Shaping the Future of Working and Learning Today
Posted: June 22nd, 2016
Amazingly talented SkillsUSA students from all over the country are traversing the halls of Louisville’s Kentucky Exposition Center, showcasing their incredible skills in everything from plumbing to public speaking to computer systems networking by participating in over 100 competitions at the SkillsUSA National Leadership and Skills Conference. These students have already worked hard to develop abilities that far surpass those many adults will ever acquire in some areas. They are industrious by nature, having spent years at young ages perfecting skills outside of the traditional classroom and finding multiple ways to refine their abilities. Having already proven their wide-ranging willingness and capacity to learn, they came by the ACT Foundation booth on the TECHSPO floor to give their thoughts on the future of earning through learning—playing the Learning Is Earning 2026 game, helping to beta test the SEEK skill and job mapping platform and talking to ACT Foundation and Institute for the Future representatives both about how they plan to incorporate working and learning into their futures and how they already have done so.
Dana from Missouri plans to have her own catering business. Her mom and brother cook, so she learned at a very young age. Not only does she take a culinary arts class, she works at her local Cracker Barrel restaurant. She is blending the skills that she learned at home, in class and on her job to prepare for owning a food service business in the future. At Cracker Barrel, she plans to soon cross-train as a server and a cook. Already, she has learned people skills that she’s convinced her in dealing with her future clients. “I’m better [now] at talking to people I don’t know,” she explained.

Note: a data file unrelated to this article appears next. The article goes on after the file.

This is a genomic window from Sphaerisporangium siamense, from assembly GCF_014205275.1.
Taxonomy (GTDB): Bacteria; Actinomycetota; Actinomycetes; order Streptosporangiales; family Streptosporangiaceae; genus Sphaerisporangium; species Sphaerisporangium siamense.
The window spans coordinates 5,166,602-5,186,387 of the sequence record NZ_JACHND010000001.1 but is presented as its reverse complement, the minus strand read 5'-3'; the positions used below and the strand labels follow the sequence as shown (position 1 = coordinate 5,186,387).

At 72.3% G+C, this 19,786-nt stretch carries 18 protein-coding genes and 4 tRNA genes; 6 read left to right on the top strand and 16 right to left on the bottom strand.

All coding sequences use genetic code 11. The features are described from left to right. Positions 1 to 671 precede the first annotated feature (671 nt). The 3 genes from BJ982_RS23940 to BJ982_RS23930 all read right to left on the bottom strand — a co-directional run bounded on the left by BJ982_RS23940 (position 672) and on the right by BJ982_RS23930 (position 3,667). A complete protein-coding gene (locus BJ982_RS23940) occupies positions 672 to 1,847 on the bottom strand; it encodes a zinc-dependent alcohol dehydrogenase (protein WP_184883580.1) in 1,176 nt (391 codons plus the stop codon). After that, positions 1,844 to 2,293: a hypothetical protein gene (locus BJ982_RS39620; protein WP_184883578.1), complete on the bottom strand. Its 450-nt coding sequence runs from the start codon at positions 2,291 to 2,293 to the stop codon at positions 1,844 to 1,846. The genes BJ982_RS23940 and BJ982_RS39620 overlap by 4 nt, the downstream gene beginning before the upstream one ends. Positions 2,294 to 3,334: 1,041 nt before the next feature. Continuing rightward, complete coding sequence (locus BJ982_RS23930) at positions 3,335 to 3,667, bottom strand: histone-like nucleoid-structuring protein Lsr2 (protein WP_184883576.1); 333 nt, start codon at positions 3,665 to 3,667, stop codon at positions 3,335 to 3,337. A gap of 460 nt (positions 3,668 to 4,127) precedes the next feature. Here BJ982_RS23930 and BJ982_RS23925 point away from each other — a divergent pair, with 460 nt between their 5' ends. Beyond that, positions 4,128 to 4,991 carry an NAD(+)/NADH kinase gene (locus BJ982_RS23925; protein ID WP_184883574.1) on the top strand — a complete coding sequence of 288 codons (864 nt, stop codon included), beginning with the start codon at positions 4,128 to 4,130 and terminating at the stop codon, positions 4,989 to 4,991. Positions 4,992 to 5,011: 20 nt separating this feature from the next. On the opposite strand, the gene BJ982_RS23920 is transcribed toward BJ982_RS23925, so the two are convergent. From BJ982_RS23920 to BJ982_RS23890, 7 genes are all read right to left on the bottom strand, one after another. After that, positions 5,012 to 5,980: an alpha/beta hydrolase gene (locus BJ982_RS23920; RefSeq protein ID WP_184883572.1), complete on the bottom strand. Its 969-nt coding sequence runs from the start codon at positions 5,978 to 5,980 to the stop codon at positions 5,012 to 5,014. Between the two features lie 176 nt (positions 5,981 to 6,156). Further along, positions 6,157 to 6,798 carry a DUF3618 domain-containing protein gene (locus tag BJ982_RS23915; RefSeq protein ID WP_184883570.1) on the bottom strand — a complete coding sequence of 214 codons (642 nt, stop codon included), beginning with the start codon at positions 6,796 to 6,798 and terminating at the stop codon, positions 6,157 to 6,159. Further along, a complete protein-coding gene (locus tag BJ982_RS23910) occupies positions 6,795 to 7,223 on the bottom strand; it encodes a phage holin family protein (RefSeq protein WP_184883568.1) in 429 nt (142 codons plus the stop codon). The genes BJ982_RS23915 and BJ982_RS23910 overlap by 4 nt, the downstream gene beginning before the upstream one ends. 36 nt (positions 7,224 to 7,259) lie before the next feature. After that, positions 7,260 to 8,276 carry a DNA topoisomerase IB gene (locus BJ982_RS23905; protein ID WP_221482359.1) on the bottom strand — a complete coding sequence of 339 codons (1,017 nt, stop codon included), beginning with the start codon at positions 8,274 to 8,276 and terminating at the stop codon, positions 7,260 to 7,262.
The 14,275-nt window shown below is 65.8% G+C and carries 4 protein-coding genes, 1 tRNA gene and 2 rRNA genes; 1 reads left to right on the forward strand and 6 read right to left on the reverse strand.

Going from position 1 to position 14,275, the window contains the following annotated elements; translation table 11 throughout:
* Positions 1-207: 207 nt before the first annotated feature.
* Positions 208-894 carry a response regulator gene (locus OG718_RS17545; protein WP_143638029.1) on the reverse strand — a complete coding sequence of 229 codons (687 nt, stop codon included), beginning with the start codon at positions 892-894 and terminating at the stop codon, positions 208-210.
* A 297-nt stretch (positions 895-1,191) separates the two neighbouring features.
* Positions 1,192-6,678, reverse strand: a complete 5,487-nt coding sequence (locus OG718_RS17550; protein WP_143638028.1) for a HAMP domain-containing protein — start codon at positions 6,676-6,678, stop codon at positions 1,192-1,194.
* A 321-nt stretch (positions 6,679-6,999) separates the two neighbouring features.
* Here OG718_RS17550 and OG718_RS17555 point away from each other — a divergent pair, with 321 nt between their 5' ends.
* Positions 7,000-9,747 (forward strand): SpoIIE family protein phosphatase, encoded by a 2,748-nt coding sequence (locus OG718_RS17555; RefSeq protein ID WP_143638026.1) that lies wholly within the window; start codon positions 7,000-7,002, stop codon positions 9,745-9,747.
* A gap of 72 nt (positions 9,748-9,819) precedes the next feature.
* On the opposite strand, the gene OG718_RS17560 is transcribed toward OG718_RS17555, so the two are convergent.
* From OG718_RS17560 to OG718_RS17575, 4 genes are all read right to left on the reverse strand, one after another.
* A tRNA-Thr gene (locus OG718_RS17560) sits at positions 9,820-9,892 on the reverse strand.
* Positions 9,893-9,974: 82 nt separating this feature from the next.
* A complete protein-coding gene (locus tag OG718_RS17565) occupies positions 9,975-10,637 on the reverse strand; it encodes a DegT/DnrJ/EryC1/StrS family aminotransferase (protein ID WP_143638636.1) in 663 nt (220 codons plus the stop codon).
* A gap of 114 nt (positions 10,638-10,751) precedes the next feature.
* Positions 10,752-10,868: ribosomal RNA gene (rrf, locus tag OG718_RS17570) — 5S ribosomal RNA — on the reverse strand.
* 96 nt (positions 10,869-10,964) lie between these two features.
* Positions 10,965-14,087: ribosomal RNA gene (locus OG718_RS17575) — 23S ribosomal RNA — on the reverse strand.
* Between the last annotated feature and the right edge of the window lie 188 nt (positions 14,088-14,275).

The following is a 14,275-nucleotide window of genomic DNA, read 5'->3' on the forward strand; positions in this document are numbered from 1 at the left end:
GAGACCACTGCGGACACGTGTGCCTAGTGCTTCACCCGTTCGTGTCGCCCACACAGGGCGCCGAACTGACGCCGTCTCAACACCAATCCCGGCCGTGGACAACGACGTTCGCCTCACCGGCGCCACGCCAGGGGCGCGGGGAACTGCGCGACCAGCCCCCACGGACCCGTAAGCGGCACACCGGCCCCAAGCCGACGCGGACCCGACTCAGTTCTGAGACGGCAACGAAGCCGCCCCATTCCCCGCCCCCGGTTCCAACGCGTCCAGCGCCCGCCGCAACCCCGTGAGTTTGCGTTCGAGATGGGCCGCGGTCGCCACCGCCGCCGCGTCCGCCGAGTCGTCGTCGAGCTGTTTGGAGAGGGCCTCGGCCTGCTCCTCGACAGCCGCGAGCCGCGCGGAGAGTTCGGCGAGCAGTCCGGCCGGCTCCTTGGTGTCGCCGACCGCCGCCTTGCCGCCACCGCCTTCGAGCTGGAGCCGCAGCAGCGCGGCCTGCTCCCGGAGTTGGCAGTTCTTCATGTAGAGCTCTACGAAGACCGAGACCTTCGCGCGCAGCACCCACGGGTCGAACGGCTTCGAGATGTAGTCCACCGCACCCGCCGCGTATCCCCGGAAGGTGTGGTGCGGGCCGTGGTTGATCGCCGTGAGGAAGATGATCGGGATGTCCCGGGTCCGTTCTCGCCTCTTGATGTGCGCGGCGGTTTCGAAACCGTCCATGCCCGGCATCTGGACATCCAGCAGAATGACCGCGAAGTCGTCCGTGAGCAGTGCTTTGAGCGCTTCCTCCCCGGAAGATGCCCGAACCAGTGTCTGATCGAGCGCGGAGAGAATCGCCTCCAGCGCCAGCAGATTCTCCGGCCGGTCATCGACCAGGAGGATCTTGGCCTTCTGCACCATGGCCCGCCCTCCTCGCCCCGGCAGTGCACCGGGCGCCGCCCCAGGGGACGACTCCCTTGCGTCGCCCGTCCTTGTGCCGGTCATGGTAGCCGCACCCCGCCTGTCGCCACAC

Adeola from Maryland just graduated high school, and plans to major in biological sciences in college. She wants to be a doctor. Adeola plans to volunteer at a hospital this summer so she can learn while working in the health care field. She thinks it will help her determine what kind of doctor she wants to be, and help her get the feel of what working in a medical environment is like. She knows that she is always going to be involved in a work-learn process. “Being in the medical field, you always have to refresh your skills because technology is always changing,” she said. “There are always new things you have to learn to keep up with the times and innovation.”
Preeya is also from Maryland, and will soon be a public health major in college. She is also exploring becoming a pediatrician, and thinks she can incorporate skills from multiple jobs she has held where she has worked with kids, including employment at a tutoring company and a job at Johns Hopkins Hospital. She particularly values her ability to interact with people. “You have to be professional when speaking with patients or your fellow employees or whoever you are with,” she said. “I think that’s the most important thing, no matter what field you go into.” Earning a paycheck has also taught Preeya the importance of money management, a skill she plans to use to juggle the cost of college.
SkillsUSA students helped bring the number of “futures imagined” through the Learning Is Earning 2026 game to over 10,000. Learn more about the game at learningisearning2026.org.